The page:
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Police Respond to Sixth Explosion in Texas as Serial Bomber's Terror Continues




“It’s such a random sending of these bombs,” said Nelson W. Wolff, the top elected official in Bexar County, which includes San Antonio. “You’ve got somebody out there, or possibly more than one person, that’s obviously got a system going, and that doesn’t mean it couldn’t be changed from one town to the other.”

The explosions — the fifth was at a FedEx center near San Antonio early Tuesday morning — do not destroy evidence of the bombs’ origins so much as blast it into many bits and pieces. DNA and other more technical fingerprints can remain. Switches, relays and homemade circuit boards often survive. If the explosive was contained in a pipe, then the inside walls of that pipe, even in tiny fragments, will be smudged with residue from the explosive it held, experts say.

While investigators have been tight-lipped about the details of the case, bomb experts and federal agents described an intense detective drama unfolding throughout Central Texas.

Photo

The scene of an explosion at a FedEx center in Schertz, Tex., about 60 miles south of Austin.

Credit
Eric Gay/Associated Press

The F.B.I. confirmed Tuesday night that the two latest packages located at FedEx facilities near San Antonio and Austin airport were connected to the earlier explosions. With six devices now tied to the case and no arrests yet, panicky residents have flooded 911 with more than 1,200 suspicious-package calls since March 12. Still, with every new bomb discovered, the evidence grows and, investigators hope, the space between the hunter and the hunted narrows ever so slightly.

Specialists from the federal Bureau of Alcohol, Tobacco, Firearms and Explosives who are working the case have honed their skills, and their eyes, for years. The A.T.F. has long run a five-day “post-blast investigator” course for law enforcement around the country. Typically, once the classroom portion of the course has ended, the agency will blow up a car on a demolition range using a real car bomb, and the students will comb the range afterward for parts and pieces of the device that exploded.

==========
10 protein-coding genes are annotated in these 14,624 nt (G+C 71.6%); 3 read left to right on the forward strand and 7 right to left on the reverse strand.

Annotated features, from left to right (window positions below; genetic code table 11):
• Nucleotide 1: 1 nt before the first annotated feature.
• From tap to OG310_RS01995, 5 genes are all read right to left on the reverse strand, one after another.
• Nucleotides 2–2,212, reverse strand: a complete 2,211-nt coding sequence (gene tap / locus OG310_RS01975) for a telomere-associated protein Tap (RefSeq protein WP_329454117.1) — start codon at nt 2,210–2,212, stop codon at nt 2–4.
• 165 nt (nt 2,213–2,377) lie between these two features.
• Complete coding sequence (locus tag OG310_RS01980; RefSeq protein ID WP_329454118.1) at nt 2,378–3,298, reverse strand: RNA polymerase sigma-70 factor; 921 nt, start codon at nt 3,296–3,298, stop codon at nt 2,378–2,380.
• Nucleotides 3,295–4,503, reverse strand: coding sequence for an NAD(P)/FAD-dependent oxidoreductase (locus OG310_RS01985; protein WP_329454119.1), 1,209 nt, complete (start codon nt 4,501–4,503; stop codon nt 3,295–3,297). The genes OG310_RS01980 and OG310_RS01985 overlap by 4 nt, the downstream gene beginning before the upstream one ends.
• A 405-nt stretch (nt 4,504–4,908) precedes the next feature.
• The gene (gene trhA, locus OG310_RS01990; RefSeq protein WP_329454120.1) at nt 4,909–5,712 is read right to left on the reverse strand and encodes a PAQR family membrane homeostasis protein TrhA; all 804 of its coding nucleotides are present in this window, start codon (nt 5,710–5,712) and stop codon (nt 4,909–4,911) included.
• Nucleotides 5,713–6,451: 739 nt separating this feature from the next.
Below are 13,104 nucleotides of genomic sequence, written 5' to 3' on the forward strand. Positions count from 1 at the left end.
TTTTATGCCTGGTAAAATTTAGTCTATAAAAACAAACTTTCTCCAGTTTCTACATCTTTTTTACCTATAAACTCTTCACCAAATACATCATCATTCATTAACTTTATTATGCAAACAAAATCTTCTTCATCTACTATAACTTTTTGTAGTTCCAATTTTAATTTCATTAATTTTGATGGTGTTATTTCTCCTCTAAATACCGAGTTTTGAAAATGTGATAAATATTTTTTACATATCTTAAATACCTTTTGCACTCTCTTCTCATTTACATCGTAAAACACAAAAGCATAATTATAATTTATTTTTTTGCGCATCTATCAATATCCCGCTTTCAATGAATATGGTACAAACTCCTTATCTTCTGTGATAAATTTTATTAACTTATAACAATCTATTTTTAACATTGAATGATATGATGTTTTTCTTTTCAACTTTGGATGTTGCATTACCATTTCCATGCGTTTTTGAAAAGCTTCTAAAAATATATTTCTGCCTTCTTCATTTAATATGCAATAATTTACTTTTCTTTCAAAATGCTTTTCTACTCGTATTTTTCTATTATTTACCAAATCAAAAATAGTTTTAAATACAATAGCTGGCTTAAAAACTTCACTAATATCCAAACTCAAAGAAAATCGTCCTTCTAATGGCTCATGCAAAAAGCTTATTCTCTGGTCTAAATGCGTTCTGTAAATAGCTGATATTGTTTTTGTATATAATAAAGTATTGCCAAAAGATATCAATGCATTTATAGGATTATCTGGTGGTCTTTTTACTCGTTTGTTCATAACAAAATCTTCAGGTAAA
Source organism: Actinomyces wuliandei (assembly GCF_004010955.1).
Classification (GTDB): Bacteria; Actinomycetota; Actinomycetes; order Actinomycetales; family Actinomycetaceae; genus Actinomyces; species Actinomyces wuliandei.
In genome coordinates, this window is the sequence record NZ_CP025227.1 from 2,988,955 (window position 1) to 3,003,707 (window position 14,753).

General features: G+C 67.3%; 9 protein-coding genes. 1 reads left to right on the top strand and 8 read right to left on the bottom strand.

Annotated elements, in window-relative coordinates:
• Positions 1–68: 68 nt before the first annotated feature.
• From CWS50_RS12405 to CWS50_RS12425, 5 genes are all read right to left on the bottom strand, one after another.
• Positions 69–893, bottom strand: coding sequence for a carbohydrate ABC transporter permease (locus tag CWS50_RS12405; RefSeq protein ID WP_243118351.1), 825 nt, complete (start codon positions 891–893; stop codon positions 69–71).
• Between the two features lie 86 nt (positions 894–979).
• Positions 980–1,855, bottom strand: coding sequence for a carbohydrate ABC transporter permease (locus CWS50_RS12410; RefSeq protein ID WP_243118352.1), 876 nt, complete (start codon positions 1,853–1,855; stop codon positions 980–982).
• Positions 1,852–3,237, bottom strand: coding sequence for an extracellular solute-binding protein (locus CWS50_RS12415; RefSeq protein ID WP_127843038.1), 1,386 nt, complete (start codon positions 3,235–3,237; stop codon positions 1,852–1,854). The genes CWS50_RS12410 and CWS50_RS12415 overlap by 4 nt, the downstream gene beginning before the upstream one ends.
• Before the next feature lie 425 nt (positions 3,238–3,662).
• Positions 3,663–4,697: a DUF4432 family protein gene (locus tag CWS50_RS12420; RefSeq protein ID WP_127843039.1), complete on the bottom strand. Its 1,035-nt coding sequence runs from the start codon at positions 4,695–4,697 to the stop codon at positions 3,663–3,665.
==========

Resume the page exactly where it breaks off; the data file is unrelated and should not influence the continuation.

At the scene of the first package explosion in Austin, a red brick house on Haverford Drive in northeast Austin where the first victim, Anthony Stephan House, 39, was killed, a large chunk of the white-painted wall next to the plywood-covered front door has been removed, probably by investigators who want to recover minuscule bomb fragments from it.

“The Unabomber put ‘FC,’ which stood for Freedom Club, on his bombs, so the investigators will be looking for any signatures that could give them some investigatory leads,” said Clinton R. Van Zandt, a former profiler with the F.B.I. who worked on the case. The bomber, Theodore Kaczynski, was a mathematics professor turned recluse whose crudely fashioned bombs killed three people and injured 24 others over a 17-year period beginning in 1978.

One new potential block of evidence emerged on Tuesday from the Austin bomber’s use of FedEx.

The package that exploded shortly after midnight Tuesday at the FedEx center in Schertz, outside San Antonio, was shipped from the Austin area and was bound for Austin as well. Another suspicious package discovered on Tuesday also was shipped via FedEx, and it, too, contained explosive material, a law enforcement official said.

Both packages were mailed from a FedEx store in Sunset Valley, a small city within Austin, and a statement from FedEx suggested that they were sent by the same person.

The second package was turned over intact to law enforcement, marking the first time investigators will get their hands on one of the serial bomber’s unexploded devices. They may also be able to get video images of the person who shipped it.

“We have provided law enforcement responsible for this investigation extensive evidence related to these packages, and the individual that shipped them, collected from our advanced technology security systems,” FedEx said in a statement.

Explosions in Texas

Tuesday illustrated the shifting, fast-paced tempo of the case. Austin police called in a bomb squad at the FedEx center near Austin-Bergstrom International Airport, where the unexploded package was found. The facility remained sealed off hours later as police and federal agents continued hunting for clues.

“We are still investigating,” Austin police spokeswoman Destiny Winston told reporters at the scene.

In the span of 18 days this month, the case has unfolded at five explosion sites in two cities, and prompted neighborhood lockdowns in Austin and operational disruptions at three FedEx facilities.

The explosion at the FedEx site in Schertz, which caused a worker to complain of ringing in the ear, signaled yet another shift in tactics for the bomber.